Paulina Rubio as Scarlett Johansson; Alejandro Sanz as Will.i.am; John Legizamo as Adam Rodriguez. The “Yes we can” face-to-face with “Podemos con Obama.” Latin America is also for the United States presidency Democratic candidate, Barack Obama and, due to this, twenty people from the Latin american culture have made a new video in which, as their United States colleagues have already done, they demonstrated their support to someone who has already converted himself into the candidate of the artists.
“Your vote makes all the difference”, “Action”, “Change” and “Vote Obama” are the messages that actors like Jessica Alba, singers like Don Omar or composers like Alejandro Sanz are putting out to the more than eight million Latino voters who will have to elect next November: for change or for more of the same.
Although we don’t yet know whether it will be Obama or Hillary Clinton who will face the Republican candidate John McCain, the cultural world on the other side of the Atlantic is already clear on its candidate and its future president. The African-American aspirant is the symbol of change that their country needs, according to these Latino artists.
“Obama is our future,” assures the Mexican Paulina Rubio in the video. “A clean earth for my children,” affirms Jessica Alba. “He’s like me, a Puerto Rican,” says another artist. “We need a better world” and who better than Obama to give it.
With the guitar of Alejandro Sanz in the background and directed by the musical producer Andres Levin, the Latino artists wanted to put their mark on a campaign that has practically, from the beginning, been marked by culture.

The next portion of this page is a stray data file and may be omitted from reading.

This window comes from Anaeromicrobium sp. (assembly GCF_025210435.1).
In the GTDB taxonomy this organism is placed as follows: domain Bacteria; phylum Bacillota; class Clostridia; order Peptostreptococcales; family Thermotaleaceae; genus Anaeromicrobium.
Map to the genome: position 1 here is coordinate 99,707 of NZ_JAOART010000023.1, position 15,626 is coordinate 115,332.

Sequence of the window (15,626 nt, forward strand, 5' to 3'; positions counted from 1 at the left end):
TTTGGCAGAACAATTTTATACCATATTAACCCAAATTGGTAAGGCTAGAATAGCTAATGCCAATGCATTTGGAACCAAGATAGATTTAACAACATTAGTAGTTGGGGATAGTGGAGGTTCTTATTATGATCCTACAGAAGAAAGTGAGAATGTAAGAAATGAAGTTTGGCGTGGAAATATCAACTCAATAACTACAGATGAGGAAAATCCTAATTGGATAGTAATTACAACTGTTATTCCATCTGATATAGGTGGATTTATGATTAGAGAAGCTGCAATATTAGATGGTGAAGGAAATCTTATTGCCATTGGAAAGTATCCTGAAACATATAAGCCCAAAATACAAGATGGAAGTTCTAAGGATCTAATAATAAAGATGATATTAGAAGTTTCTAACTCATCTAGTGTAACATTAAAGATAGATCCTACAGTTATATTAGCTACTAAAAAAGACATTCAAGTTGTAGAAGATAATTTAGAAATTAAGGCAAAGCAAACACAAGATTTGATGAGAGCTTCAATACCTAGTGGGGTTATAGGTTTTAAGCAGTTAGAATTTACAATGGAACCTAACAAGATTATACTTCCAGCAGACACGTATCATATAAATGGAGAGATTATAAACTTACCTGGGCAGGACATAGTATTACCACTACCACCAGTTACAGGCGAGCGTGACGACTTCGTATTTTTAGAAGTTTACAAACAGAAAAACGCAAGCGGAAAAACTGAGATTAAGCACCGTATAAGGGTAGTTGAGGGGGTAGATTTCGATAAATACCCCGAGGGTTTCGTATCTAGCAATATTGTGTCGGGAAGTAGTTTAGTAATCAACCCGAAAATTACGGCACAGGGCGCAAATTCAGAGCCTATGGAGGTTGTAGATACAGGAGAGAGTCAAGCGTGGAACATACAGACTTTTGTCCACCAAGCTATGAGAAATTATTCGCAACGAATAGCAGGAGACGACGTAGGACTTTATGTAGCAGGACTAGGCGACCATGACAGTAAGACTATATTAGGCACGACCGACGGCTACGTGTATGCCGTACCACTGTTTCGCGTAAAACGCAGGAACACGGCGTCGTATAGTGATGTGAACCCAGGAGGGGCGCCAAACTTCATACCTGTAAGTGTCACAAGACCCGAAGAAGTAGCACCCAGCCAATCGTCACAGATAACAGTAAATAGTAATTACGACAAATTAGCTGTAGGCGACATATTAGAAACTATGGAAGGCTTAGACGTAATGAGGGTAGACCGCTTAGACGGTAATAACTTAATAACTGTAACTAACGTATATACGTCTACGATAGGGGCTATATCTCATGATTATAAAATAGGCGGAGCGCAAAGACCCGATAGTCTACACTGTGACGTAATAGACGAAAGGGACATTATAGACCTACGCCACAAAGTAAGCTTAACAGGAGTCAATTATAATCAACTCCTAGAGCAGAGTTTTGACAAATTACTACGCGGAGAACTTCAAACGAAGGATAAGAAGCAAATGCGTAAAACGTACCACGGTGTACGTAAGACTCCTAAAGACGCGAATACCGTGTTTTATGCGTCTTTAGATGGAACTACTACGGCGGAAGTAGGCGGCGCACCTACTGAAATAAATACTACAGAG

The “Yes we can” that began to play and be seen over there in the month of February with a committed Scarlett at the front of it, gave way to dozens of demonstrations in support that culminate now in the ‘Podemos con Obama”.
All this has made it so that the aspirant for candidacy to the White House has become the candidate of artists, of actors, of singers…. “The creation of “Podemos con Obama” has been a work of love born out of the hope that Barack Obama has inspired in me, my family, my friends and my artistic colleagues to improve the United States,” indicated Levin.
The support of what is considered one of the greatest sectors, culture, is a political strategy that in recent years has been more than exploited by candidates in their electoral campaigns.
Certainly, Obama has been and is the candidate that has given the most impulse to this new tactic, but one should not forget others who like him found ia very profitable political tool in artists. It is difficult to forget Bill Clinton with his saxophone surrounded by great musicians.
But, one does not even need to go outside of the Spanish borders to find a cultural-political mix. The elections last March 9th were a clear example of this almost perfect symbiosis. Jose Luis Rodriguez Zapatero also had his “Yes we can” translated into a very Spanish “Defender la alegría” in which artists like Joaquín Sabina, Ana Belén or Víctor Manuel “estaban con Zapatero.”
The PAZ platform received the support of Zapatero the same day of the elections, when the recently re-elected president chose the Ferraz street and the socialist seat to celebrate his electoral victory next to the artists who had demonstrated their support. Will Obama step up to the creators of “Yes We can” and “Podemos con Obama” if he defeats Hillary and then McCain?
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